Having come to a more sound position in the Bible one of the great joys that I now receive as a lover of books, particularly old ones, is to read a powerful quotation which goes against what I used to believe and teach. It may not directly address the thing as a whole yet refutes its principles, apart from which the system cannot exist. It always puts a smile on my face for I am reminded of the time when the Lord taught me the very same truths.
Hardshell Conditionalism did not originate until the latter part of the 19th century. Consequently, you will not find the heresy directly addressed by any of the great theologians of the past. Refutations exist when they affirm principles or subordinate doctrines which run contrary to it. Once you know what to look for (and I do), it’s a piece of cake to prove that no one espoused this system prior to the 19th century.
I’m currently reading through Arthur W. Pink’s Gleanings in Joshua and am at the chapter entitled ‘Victory at Jericho’. I came across the following quote from the gifted writer which serves as a powerful rebuttal to many of the building blocks necessary to erect Conditionalism.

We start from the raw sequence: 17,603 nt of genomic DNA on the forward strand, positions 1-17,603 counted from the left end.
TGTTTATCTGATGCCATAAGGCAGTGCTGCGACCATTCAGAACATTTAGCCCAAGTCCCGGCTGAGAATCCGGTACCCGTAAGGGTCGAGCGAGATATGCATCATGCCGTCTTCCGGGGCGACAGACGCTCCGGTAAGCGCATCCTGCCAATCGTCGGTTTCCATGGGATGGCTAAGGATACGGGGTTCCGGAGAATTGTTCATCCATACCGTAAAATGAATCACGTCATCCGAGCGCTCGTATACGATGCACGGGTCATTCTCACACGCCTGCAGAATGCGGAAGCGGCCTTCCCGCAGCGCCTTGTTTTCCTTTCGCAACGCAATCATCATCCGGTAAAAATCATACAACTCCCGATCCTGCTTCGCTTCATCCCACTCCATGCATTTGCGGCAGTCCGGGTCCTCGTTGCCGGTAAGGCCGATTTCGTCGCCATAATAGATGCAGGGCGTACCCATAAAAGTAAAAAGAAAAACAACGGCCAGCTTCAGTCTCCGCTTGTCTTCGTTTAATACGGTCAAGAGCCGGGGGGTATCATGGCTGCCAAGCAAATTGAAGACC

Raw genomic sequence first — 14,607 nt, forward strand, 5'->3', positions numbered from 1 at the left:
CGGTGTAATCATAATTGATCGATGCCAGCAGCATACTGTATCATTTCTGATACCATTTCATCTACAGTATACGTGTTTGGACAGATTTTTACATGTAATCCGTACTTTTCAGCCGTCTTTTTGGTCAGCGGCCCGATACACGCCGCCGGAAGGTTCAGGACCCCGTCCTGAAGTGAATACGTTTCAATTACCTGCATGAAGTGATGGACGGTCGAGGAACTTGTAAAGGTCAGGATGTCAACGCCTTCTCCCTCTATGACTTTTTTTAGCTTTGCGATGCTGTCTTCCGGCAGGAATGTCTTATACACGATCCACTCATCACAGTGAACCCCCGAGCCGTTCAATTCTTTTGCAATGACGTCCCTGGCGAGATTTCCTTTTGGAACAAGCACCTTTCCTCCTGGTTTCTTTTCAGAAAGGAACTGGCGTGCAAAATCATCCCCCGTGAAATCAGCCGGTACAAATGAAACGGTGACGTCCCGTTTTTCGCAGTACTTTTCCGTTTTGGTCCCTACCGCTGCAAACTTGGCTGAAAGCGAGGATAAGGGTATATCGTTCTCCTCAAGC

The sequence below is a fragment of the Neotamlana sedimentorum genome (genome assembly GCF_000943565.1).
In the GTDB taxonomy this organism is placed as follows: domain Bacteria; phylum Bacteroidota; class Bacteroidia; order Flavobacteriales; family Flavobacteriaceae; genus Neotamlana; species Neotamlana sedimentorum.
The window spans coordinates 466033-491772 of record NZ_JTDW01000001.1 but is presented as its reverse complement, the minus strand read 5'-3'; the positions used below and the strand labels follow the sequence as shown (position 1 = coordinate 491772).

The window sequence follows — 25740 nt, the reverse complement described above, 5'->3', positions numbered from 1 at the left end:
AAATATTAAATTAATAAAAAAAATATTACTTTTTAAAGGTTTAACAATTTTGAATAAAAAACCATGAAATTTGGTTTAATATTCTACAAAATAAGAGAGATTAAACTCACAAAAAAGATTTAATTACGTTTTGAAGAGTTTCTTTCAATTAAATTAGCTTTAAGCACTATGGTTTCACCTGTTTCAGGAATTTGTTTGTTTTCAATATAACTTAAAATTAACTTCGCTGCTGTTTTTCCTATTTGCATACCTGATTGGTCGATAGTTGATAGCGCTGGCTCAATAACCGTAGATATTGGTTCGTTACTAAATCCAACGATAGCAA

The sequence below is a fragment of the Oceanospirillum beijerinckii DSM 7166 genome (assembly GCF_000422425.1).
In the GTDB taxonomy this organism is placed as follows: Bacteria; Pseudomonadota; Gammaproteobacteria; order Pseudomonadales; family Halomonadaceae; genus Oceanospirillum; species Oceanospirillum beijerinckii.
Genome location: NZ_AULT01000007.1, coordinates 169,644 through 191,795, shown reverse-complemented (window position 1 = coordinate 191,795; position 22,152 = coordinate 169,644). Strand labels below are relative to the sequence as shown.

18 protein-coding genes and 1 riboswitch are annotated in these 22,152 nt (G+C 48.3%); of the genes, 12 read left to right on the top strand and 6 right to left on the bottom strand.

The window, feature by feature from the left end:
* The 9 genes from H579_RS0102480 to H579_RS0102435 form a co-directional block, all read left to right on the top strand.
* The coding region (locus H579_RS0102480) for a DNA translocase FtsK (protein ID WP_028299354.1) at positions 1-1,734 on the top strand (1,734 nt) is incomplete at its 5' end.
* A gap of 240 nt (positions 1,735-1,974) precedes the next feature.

"And ye shall compass the city: all ye men of war, and go round about the city once. Thus shalt thou do six days. And seven priests shall bear before the ark seven trumpets of rams’ horns: and the seventh day ye shall compass the city seven times, and the priests shall blow with the trumpets. And it shall come to pass, that when they have made a long blast with the rams’ horns, when ye hear the sound of the trumpet, all the people shall shout with a great shout; and the wall of the city shall fall down flat, and the people shall ascend up every man straight before him" (vv. 3-5). In view of the preceding verse, that may strike some of our readers as a very strange requirement. If the Lord had definitely given Jericho into the hands of Joshua, why were such elaborate preparations as these necessary for its overthrow? Let those who feel the force of any such difficulty weigh attentively what we are about to say. In reality, those verses exemplify and illustrate a principle which it is most important for us to apprehend. That principle may be stated thus: the disclosure of God’s gracious purpose and the absolute certainty of its accomplishment in no wise renders needless the discharge of our responsibilities. God’s assuring us of the sureness of the end does not set aside the indispensability of the use of means. Thus, here again, as everywhere, we see preserved the balance of Truth.